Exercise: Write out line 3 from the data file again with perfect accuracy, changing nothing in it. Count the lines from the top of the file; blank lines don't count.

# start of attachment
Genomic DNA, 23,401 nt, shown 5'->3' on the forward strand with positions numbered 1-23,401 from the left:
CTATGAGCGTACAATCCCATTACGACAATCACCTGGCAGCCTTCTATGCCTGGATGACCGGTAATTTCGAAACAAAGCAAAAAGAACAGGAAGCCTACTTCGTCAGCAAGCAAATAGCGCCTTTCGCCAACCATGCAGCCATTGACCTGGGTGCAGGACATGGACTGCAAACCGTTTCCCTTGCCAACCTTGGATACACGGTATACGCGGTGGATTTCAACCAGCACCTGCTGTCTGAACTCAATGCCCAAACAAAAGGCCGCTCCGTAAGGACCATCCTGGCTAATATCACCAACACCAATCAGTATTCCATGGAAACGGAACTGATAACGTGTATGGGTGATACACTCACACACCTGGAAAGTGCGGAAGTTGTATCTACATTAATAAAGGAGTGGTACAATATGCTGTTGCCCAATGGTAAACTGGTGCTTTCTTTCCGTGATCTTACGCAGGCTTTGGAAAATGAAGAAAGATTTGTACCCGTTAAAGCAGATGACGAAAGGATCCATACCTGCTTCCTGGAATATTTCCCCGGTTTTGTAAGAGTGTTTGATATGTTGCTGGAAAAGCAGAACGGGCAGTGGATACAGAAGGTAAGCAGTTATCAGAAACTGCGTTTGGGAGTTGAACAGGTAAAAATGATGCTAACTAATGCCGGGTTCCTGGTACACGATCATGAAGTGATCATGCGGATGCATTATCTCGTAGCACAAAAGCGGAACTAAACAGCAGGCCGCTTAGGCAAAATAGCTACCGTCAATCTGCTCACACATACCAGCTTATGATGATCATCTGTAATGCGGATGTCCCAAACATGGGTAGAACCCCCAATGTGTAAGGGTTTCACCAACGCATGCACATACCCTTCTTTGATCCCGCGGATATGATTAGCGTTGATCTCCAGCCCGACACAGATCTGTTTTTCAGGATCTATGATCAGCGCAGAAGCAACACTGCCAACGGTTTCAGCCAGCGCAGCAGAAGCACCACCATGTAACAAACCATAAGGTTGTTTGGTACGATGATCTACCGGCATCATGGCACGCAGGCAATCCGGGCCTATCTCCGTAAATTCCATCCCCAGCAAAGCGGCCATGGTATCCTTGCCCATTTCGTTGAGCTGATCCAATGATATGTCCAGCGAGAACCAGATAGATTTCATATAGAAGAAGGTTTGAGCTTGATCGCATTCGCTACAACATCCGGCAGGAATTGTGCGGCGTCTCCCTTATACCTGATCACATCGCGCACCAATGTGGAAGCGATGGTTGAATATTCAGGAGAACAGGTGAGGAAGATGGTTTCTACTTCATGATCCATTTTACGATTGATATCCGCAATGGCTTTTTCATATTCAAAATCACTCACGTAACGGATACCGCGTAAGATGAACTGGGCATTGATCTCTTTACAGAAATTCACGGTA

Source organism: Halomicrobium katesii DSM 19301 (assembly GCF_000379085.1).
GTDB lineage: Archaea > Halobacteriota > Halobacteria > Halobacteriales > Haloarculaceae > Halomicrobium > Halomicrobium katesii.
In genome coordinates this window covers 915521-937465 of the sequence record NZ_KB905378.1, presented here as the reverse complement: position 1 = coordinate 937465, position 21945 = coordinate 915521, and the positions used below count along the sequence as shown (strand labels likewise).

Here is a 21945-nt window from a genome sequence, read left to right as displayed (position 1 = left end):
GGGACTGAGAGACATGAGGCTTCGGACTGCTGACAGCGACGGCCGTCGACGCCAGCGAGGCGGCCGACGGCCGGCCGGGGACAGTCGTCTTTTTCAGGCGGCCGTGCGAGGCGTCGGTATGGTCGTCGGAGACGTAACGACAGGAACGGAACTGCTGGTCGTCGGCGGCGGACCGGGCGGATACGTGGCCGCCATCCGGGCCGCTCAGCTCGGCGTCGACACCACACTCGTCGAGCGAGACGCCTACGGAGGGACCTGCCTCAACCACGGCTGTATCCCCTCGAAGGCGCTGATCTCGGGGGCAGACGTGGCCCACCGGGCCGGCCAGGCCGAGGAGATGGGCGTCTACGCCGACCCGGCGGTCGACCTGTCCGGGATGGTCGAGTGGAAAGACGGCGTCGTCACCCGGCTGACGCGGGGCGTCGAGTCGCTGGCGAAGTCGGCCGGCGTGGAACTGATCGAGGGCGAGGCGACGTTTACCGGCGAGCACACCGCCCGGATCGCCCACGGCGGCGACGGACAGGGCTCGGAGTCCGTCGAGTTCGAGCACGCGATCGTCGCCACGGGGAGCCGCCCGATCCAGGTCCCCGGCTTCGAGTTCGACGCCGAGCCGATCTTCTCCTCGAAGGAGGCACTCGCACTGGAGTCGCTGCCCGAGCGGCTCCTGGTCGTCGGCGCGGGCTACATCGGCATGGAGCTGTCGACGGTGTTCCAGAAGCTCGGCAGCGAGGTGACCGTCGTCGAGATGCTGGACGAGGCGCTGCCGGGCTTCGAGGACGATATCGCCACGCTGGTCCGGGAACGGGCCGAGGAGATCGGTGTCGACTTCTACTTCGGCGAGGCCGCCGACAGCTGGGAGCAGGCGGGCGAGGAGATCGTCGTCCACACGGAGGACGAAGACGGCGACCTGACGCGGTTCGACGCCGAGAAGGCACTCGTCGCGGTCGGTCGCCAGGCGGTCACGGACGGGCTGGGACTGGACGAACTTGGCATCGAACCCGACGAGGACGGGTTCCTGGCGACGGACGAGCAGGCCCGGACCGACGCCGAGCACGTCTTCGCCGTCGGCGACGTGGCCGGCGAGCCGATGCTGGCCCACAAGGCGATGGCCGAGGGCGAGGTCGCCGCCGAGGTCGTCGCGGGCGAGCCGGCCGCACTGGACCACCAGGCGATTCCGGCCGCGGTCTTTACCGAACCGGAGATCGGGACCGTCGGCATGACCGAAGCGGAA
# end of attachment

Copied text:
Source organism: Halomicrobium katesii DSM 19301 (assembly GCF_000379085.1).